On Agency PE
- The business of the VAR is not confined only to the dealings with the Applicant and its products. They are appointed and known as distributors. It is not uncommon that a distributor carries out some functions and obligations similar to those of an agent. Improvement of the Applicant’s business, assisting the Applicant in formulating its marketing strategies and preventing the misuse of the product supplied to end users are all functions that are not extraneous to the distributorship. The business of the VAR is not controlled by the Applicant, except to the extent necessary to promote its own business.
- The VAR does not negotiate or conclude contracts with the end user on behalf of the Applicant. Acceptance of the purchase order placed by the end user and procured by the VAR is left to the discretion of the Applicant. That authority is not delegated to the VAR. The VAR is free to determine its own price while negotiating with the end user on the acceptance of the purchase order by the Applicant. The VAR does not notify or render account to the Applicant for the amount collected from the end user. It is difficult to perceive any predominant features which point to the relationship of principal and agent.
- There is, therefore, no relationship of principal and agent between the Applicant and the VAR, let alone a dependent-agency relationship. Therefore, an agency PE of the Applicant is not constituted in the present fact pattern.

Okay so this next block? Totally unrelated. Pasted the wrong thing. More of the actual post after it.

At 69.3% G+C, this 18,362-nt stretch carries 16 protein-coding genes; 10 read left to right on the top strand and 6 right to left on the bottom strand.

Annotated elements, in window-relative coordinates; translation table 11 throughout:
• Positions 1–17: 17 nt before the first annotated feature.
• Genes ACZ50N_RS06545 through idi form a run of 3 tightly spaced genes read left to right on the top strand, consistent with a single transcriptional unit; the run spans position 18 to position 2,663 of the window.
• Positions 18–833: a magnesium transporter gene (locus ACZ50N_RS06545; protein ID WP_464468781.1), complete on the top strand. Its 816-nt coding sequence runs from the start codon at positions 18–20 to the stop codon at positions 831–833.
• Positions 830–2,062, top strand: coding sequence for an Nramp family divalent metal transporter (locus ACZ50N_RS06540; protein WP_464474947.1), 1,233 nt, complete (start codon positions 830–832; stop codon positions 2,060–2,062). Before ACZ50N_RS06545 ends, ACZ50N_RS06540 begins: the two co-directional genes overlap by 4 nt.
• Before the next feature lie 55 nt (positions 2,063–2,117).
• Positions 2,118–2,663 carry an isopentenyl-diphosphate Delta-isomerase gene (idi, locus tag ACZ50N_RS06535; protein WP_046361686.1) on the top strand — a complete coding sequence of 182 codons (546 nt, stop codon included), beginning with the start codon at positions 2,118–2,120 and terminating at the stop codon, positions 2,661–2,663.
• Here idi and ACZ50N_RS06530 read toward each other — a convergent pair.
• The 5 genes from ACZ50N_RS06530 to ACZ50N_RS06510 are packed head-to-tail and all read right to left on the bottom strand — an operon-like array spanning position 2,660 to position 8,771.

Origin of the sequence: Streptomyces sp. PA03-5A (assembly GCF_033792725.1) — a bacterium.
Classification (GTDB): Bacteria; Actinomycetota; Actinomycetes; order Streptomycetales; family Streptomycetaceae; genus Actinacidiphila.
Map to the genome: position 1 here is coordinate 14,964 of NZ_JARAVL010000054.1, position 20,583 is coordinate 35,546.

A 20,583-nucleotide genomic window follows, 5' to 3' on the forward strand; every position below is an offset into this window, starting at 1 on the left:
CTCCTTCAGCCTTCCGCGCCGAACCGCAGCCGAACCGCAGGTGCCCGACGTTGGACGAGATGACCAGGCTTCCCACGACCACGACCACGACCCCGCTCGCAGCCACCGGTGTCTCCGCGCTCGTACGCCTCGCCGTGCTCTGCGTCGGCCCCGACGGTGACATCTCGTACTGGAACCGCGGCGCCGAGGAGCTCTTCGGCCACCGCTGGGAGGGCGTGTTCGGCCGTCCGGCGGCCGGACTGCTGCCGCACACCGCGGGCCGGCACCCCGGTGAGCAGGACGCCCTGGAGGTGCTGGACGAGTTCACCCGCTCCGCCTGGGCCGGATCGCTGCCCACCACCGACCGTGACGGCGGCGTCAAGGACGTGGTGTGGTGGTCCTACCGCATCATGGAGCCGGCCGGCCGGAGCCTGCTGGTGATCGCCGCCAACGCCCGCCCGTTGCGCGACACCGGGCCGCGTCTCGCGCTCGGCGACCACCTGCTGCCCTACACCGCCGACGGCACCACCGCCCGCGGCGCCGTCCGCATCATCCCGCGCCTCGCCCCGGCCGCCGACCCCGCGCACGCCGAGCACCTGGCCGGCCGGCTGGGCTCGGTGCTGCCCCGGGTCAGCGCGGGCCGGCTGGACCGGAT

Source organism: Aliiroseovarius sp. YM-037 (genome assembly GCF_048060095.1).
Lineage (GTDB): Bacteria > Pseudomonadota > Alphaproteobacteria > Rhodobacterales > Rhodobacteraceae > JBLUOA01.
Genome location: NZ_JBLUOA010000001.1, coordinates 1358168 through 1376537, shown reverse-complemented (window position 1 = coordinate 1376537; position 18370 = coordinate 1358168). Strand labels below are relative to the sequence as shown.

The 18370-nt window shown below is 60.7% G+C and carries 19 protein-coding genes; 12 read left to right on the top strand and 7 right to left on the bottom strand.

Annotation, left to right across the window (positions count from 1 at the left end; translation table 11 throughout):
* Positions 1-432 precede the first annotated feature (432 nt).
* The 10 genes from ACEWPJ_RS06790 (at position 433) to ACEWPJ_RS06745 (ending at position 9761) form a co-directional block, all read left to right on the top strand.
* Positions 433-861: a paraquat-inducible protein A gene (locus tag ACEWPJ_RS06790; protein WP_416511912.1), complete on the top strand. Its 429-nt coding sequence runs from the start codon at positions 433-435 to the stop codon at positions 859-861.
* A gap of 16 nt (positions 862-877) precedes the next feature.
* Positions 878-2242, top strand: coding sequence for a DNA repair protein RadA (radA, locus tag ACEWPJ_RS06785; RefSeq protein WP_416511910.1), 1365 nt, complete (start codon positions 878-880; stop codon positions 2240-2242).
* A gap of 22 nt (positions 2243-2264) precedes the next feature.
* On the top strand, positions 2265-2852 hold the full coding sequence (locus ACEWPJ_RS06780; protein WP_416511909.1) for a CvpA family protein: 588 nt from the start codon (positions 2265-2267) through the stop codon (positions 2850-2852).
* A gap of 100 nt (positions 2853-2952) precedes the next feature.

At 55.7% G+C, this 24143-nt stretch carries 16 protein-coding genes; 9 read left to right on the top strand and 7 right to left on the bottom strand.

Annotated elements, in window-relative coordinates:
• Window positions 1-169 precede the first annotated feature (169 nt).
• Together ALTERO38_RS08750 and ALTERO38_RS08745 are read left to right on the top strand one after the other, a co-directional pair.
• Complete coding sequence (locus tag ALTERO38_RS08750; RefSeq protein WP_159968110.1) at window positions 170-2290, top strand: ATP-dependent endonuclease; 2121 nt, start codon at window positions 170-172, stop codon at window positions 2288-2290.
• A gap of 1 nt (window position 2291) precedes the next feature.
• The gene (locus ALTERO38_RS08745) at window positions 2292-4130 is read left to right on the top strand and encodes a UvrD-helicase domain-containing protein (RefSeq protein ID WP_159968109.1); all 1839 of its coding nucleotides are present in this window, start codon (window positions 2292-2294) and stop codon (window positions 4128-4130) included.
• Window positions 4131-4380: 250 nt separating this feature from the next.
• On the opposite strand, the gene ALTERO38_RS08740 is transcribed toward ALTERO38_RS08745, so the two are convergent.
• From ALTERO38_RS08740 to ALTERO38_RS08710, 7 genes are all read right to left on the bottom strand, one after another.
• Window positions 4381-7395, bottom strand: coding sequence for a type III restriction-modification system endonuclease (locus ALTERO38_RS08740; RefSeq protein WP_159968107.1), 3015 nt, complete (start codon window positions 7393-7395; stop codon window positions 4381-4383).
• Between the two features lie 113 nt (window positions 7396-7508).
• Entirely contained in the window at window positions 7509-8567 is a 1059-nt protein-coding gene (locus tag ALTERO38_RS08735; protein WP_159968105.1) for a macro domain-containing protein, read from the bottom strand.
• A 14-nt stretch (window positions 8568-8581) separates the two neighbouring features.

- Appropriate characterisation of payments for purchase of computer software has been a contentious issue in India. The discussion has focused, principally, on characterising transactions as generating either ‘royalty’ or ‘sales’ income. The characterisation as royalty or sales income can have obvious consequences, particularly in light of the fact that income characterised as royalty would generally attract withholding tax whereas income characterised as sales income or business profits generally would not be subject to tax in the absence of a PE. While the Indian Tax Authority has generally taken a position that such payments (even if the rights granted to the end user are limited) should be classified as royalty, a number of cases decided by the Income Tax Appellate Tribunals have ruled in favour of taxpayers and held such payments as being in the nature of business profits.
- This ruling by the AAR further reinforces the position that characterisation of payments for computer software should be determined, having regard to the nature and extent of rights granted to the purchaser and the provisions of copyright law would be relevant for this purpose.
- The ruling also clarifies that a properly established re seller or distributor arrangement should not create an agency PE for the foreign principal.
- The ruling confirms the relevance of the OECD commentary on Article 12 for interpreting India’s tax treaties, even on those aspects of the commentary on which India, as a non member country, has expressed certain reservations.
- A ruling by the AAR is binding only on the Applicant, in respect of transaction in relation to which the ruling is sought and on the Tax Authority, in respect of the Applicant and the said transaction. However, it does have persuasive value and the Courts in India, the Tax Authority and the appellate authorities do recognise the principles and ratio laid down by the AAR, while deciding similar cases. Other taxpayers who would like to achieve certainty on the classification of their software transactions could consider approaching the AAR for a ruling, after evaluating the facts of their respective cases.